What is a nation?

I know Michelangelo has already asked and answered this question, and NOL has dealt extensively with “the nation” before, but:

Nations are now defined not as races or peoples but by their possession of a state, and states are legitimate only if they express political will of a nation. The strange new idea of nation-building was born, the other side of the coin of state-building in the decolonizing world. It is a game played by given rules, above all that no other forms of political will and action were legitimate, especially wars of conquest.In outcome, the poor, the small, and the marginal gain the freedom of self-determination, the telos of independence, but their democratic rights extinguish utterly at the border. They have right of influence anywhere else.(137-138)

I have just two thoughts about this nugget of insight from American anthropologist John D Kelly, writing on the Wilsonian ideal in his book The American Game: Capitalism, Decolonization, World Domination, and Baseball. 1) The “given rules” Kelly writes of are still a factor in today’s world. You can most clearly see them via international governing organizations (IGOs) like the UN, World Bank, IMF, WLO, etc. Given rules are handed down to former colonies by IGOs not as a way to control these colonies but to guide them gently into the modern era. This may seem quaint, but this is how Wilson and his ilk viewed their rules and their fellow man in the colonies of Africa and Asia. If you think about institutions, even weak ones like IGOs, you know that the rules and ideals that such institutions were created to embody are hard to break; often a critical juncture is needed to do so. So the given rules of the international system are, I would argue, still based on condescending early 20th century notions about non-European peoples. This is partly why Scots and Catalonians are allowed to vote on their secessionist arguments while Kurds and Balochs and Biafrans are labelled terrorists or rebels, and states like Montenegro and Kosovo are allowed to enter the international system with virtually no hiccups while Kurdistan, Balochistan, and South Ossetia are ignored by IGOs and only informally recognized when an official state like the US requires an ally to fight an enemy.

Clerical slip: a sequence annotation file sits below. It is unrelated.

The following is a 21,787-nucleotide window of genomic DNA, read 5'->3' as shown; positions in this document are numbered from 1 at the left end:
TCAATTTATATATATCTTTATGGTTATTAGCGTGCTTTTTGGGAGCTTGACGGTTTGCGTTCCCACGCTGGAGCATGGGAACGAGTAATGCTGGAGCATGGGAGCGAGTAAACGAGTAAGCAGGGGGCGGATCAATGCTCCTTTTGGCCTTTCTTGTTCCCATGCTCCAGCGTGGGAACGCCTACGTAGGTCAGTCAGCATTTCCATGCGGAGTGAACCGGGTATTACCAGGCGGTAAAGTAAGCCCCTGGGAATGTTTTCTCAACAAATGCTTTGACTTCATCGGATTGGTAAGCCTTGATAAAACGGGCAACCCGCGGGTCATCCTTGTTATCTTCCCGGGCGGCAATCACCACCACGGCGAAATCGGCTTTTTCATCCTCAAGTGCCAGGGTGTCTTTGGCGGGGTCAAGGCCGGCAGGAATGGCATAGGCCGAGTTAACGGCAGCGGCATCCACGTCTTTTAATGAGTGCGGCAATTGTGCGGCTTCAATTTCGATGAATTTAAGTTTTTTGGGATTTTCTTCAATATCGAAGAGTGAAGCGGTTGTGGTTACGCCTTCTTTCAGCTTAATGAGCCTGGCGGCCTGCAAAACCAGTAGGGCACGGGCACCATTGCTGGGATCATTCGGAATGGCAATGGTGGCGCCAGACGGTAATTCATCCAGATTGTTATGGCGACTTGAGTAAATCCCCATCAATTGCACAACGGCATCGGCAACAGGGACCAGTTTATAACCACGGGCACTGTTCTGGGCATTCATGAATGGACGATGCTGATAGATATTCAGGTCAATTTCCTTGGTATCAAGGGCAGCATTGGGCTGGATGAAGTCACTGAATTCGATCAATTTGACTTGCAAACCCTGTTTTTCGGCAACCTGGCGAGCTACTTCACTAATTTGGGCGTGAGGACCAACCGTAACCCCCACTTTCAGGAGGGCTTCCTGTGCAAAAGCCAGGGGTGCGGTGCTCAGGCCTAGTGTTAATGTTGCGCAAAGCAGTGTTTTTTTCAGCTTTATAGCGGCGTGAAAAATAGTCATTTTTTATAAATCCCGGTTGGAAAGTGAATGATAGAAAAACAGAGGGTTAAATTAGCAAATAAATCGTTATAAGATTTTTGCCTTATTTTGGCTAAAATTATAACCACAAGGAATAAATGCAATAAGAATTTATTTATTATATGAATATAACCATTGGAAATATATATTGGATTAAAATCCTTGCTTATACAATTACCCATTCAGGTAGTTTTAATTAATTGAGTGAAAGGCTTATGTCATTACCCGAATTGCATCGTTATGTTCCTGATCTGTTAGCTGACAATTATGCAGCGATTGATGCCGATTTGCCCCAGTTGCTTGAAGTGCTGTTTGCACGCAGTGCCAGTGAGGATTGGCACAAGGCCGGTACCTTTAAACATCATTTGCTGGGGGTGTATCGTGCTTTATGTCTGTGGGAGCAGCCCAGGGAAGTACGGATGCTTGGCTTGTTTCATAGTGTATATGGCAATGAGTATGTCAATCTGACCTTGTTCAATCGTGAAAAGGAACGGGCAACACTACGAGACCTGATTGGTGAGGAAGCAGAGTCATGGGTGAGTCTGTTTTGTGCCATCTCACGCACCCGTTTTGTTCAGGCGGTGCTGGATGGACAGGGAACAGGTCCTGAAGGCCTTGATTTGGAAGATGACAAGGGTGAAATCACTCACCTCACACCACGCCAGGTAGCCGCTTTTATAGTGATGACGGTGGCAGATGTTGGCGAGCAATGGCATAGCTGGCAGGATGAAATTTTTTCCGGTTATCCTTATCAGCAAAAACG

2) This is hard for me to admit as a libertarian, but the Wilsonian ideal has helped to almost entirely eliminate old-school imperialism (violent conquest followed by oppressive government and extractive economic policies) from the earth.

McCloskey, Western equality, and Europe’s Jews

Warren shot me the following email a few days ago:

Brandon, do you know the name Deirdre McCloskey?

She is a first-rate economist with extensive expertise in history, literature and anthropology.  She recently finished a trilogy, the third volume of which is “Bourgeois Equality.” It’s a fat book but you would be well rewarded for time invested.  You don’t have to read the first two volumes to benefit from the third.

The purpose of the trilogy is to explain why we’re 30 times richer than our forebears of 250 years ago, as best that can be estimated.  Conventional answers like the industrial revolution and rule of law don’t go far enough.  The answer lies in attitudes toward commerce.

I haven’t read McCloskey’s book yet, but it’s been on my amazon wishlist for awhile and thanks to Warren’s prodding it’ll be my next purchase. (Here is all of NOL‘s stuff on McCloskey so far, by the way.)

My first instinct on this topic is to think about Europe’s Jews. Bear with me as I lay out my thoughts.